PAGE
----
When someone writes a full-fledged text editor in Java, I would fully hope that they allow the user a choice between different editing environments: our StandardShortCuts, Emacs, Brilliant, etc...
-- MasonZhwiti (12/5/97)
A clarification. I fully expect applications "written for JOS" to be able to run on any platform with a VM. Think of it as an application toolkit. We provide the class libraries needed to allow an end user to interact with a ShortCutManager and programs that user our ShortCut classes will be able to load the user's instance of the ShortCut class (in this instance). This is not pulling a Microsoft, IMHO. Anybody who wants to can include this functionality in their programs by using our freely available classes. It's not tied to the JOS platform, it's tied to the JOS Application Architecture (that might be a bit grandiose). --BillRehm (971205)
See TradGuiTaskWidget for the whole rant, but this can be solved with objects. If you want better shortcut key support than is in Java (they support it now!) then you can call methods that will be in a class designated as the ShortCutDaemon (or whatever). There won't be any one such object, but an interface to implement, and so we will be able to easily provide a few popular key binding sets (MS, Emacs, etc) with the system. Implementing your own won't be too terribly difficult for anyone hackish enough to want to, or... we could have a class attached to a config dialog which builds up a ShortCutDaemon custom for you, and lets you use it instead. (Come to think of it, it'd all be in the same config dialog, and quite unknown to a user who didn't want to know) Now all we need is to hack out the interface for that, and for the system's configuration...
My list of shortcuts above was intended to be the standard, i.e. JOS, shortcuts to go with the JOS Look&Feel that will no doubt come about soon. Of course those proposed shortcuts are entirely open to debate. They draw mostly from windows shortcuts, but if there are others that "make more sense" we should consider using them.
OK, but than please remove the non-intuitive state-dependent shortcuts like:Ctrl-R Refresh view if applicable. (see F5) Otherwise, Redo last action (see Ctrl-Y)
This is a bad thing, confusing a not neccessary... A standard shortcut key must always do the same thing. -- JeroenVanGelderen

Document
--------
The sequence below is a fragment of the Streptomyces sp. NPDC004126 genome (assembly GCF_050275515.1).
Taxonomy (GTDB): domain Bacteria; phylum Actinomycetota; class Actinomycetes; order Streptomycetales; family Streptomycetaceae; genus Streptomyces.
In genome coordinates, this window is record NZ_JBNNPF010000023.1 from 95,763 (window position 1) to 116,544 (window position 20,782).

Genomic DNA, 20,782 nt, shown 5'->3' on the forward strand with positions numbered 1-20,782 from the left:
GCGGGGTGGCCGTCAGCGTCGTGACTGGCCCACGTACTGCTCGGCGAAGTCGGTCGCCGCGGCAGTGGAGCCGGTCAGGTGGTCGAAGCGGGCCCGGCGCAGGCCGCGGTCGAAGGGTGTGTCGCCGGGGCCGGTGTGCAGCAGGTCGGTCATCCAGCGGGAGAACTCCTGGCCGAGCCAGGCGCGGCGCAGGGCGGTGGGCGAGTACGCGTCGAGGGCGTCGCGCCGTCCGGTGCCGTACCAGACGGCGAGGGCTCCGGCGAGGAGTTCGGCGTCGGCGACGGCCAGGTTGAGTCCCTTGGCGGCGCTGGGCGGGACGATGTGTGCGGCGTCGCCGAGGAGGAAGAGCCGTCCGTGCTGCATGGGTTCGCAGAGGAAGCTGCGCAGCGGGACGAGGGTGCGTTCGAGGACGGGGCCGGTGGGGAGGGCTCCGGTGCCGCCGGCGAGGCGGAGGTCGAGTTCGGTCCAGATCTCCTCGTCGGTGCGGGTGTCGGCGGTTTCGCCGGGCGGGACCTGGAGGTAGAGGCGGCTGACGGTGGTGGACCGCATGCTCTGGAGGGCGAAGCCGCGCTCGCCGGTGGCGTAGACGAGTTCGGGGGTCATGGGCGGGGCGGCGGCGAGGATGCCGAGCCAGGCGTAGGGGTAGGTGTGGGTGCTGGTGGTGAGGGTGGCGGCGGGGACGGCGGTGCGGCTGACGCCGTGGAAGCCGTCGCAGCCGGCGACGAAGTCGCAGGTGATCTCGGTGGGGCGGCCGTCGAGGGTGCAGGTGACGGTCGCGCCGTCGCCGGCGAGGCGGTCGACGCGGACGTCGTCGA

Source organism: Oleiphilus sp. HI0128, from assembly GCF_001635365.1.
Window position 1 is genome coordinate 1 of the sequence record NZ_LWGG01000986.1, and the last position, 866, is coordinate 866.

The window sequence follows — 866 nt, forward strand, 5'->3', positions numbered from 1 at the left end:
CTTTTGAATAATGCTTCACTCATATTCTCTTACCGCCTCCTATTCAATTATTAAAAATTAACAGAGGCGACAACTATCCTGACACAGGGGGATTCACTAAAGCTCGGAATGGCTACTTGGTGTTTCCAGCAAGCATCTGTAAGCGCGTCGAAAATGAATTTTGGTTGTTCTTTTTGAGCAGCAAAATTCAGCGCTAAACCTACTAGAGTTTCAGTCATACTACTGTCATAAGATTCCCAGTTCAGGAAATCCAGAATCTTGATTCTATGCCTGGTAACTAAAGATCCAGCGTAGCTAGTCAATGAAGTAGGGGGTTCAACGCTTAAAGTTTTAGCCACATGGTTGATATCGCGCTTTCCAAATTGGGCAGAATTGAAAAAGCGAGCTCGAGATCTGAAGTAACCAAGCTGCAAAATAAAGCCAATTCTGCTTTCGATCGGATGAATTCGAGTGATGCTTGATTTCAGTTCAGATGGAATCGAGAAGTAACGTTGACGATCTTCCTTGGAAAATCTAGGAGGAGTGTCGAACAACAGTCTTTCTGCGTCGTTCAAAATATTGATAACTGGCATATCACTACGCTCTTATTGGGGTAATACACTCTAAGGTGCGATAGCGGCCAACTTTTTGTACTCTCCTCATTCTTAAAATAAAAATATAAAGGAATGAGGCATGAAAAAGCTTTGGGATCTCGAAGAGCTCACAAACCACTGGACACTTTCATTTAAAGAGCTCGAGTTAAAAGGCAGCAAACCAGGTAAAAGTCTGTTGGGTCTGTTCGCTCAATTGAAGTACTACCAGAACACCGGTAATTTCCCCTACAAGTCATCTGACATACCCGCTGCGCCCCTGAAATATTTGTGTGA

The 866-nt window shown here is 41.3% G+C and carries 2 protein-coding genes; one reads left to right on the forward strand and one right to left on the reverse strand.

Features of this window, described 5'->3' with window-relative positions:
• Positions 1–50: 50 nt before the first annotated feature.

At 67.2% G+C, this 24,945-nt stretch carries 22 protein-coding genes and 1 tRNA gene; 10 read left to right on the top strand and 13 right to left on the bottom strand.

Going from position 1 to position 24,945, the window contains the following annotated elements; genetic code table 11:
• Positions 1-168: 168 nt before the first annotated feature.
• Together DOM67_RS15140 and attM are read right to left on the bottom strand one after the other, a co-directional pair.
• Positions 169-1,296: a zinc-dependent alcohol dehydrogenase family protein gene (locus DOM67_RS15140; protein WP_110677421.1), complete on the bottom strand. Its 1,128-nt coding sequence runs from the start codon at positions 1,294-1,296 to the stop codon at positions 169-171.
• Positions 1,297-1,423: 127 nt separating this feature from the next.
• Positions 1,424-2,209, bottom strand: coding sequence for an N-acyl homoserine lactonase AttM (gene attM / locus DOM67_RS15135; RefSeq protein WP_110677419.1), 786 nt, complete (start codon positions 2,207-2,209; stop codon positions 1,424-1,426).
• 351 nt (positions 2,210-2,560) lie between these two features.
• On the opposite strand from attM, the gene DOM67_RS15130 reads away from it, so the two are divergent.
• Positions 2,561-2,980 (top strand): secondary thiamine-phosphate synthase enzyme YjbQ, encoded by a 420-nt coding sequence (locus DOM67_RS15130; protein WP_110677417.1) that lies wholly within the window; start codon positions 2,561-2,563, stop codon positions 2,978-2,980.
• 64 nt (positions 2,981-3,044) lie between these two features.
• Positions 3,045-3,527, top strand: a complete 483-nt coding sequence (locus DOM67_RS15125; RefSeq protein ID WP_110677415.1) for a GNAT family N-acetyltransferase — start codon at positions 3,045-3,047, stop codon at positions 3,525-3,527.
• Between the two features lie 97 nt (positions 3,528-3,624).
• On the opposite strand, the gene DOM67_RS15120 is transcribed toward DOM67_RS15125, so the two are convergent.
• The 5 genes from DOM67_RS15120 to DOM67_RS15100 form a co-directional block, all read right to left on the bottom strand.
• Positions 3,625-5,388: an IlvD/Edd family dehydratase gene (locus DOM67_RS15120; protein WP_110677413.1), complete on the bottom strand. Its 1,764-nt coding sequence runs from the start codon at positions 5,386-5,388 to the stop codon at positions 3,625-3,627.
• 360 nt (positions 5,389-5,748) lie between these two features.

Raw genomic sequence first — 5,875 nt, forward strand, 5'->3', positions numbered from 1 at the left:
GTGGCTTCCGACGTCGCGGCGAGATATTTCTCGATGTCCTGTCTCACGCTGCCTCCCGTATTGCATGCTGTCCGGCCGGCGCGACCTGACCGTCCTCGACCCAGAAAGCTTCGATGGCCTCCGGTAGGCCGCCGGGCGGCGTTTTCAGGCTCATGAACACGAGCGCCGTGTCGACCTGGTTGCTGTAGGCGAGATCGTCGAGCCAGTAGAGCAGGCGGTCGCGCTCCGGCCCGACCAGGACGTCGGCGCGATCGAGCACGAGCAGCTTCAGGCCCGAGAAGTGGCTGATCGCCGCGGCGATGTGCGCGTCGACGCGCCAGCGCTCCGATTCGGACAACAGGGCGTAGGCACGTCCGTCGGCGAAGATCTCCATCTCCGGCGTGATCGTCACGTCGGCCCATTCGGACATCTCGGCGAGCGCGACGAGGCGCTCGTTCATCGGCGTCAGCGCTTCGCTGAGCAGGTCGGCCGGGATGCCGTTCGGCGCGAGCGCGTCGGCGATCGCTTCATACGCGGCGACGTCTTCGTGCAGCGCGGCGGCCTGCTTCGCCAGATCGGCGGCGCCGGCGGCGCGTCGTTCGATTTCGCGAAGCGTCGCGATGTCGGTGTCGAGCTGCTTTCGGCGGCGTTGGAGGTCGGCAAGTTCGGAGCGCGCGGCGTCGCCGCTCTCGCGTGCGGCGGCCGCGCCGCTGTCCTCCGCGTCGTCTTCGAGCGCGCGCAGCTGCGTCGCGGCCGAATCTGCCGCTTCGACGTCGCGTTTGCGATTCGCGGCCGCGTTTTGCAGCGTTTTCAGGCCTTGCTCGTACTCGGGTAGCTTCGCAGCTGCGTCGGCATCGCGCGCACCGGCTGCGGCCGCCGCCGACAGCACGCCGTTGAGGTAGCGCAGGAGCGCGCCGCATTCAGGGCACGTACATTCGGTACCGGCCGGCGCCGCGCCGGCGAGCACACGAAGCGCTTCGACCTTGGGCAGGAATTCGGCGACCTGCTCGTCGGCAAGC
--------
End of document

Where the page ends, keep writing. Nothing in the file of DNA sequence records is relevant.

I agree with JeroenVanGelderen, With the exception that I think Ctrl-Q should both exit an application and be able to exit JOS. --DanielHarris, 9 May 98
I'm worried about implementation details of such a system. I can think of many ways to do this. Here's a simple way which might be appropriate:
Have a class org.jos.package.ShortCutKey, and an interface org.jos.package.application, and put in it a method like shortcutKeyPressed(ShortCutKey sck); This simple implementation would allow us to define exactly what being "written for JOS" means, as well as allow us to develop ShortCutKeyManagers or whatever we want, and allow these to handle users' preferences. --MichaelFried
The only part of keyboard shortcuts that can be JOS-specific is the system ones (task switching, context menus, etc). Java applications will have their own shortcut support (in jdk 1.1 and up) and the most we could do with them is to remap the keys in the OS (maybe in the Shell). This would be optional to users/admins of course. It does not seem prudent to force programmers to implement specific interfaces to get functionality already available to them in pure java.
Of course we know, that there are already shortcuts available in Java... The point is, that system wide shortcuts, where applicable, are very convenient for users... So I see no problem, if we offer our own sort of optional shortcut support. These classes can be 100% pure anyway and could therefore be ported to other platforms together with the applications which use them. Such a sort of shortcut manager could server on JOS for a system wide user preferrence, and on other platforms as an application specific shortcut chooser... MarkusPeter